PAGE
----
A Texas legislator who is a longtime proponent of online poker has introduced federal legislation that would allow individual states and Indian tribes to set up their own Internet pacts, while maintaining some national standards of protection against underage gambling online.
Wants Federal Mandate
Rep. Joe Barton (R-Texas) is the sponsor of the bill, known as the Internet Poker Freedom Act of 2013; it’s his second push to get some kind of federal mandate for online poker; his previous attempt never left the table. And he’s not alone in his quest for some type of Federal overview of Internet gambling in America; Rep. Peter King (R-NY) has also introduced online gambling legislation, but his would be aimed at legalizing all forms of Internet casino gambling across the board.
Poker vs. Casinos Online
Barton says he believes that a “poker only” bill has a better chance of making it through Congress than a broader based bill (good call, since anything has a better chance than zero); he wants a federal system that individual states could then opt out of and “do their own thing.”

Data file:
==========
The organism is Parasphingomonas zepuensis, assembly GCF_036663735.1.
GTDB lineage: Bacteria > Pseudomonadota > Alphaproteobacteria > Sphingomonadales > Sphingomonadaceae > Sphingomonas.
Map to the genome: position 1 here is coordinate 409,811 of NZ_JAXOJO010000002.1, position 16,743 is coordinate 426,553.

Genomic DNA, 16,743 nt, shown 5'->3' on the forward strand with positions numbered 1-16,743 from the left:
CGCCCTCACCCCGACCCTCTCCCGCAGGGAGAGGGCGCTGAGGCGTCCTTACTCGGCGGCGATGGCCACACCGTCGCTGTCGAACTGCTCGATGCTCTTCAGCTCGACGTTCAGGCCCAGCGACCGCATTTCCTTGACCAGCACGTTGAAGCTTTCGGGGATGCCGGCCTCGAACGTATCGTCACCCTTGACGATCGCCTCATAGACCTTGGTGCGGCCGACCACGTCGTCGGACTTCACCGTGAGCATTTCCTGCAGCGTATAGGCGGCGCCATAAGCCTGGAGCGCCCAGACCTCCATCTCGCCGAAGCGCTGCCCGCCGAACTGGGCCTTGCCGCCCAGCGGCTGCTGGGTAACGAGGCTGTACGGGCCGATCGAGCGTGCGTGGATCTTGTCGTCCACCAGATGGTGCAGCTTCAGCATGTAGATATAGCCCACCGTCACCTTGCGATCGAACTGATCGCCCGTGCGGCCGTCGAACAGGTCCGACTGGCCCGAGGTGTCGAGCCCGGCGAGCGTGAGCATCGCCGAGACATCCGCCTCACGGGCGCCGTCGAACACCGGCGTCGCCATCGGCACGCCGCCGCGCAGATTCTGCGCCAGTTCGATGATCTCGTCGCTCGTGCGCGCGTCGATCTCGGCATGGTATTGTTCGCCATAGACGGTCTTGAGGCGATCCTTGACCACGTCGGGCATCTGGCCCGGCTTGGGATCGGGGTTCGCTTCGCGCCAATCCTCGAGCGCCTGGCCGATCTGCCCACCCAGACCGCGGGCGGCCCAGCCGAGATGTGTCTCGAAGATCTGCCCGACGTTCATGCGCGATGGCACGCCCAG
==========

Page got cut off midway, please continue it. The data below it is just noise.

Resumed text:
Barton issued a statement on his bill, saying that he hoped Congress will “accomplish my goal of protecting the integrity of the game and the rights of those who play it.” Barton claims the bill would provide safeguards for children and problem gamblers; though some say given the probably more stringent state gaming regulatory oversight that those measures may be both redundant and unnecessary.
“Poker is an all-American game,” Barton said. “I continue to be supportive of the Americans who play poker online. They deserve to have a legal, on-shore system that makes sure everyone is playing in an honest, fair structure.”
Such a system already exists in Nevada for poker, with one site, Ultimate Gaming, up and running and another – Caesars Interactive Entertainment’s WSOP brand – due to hit by summer. New Jersey has already legalized all forms of online casino gambling, and it’s expected theirs will launch around Thanksgiving time of this year.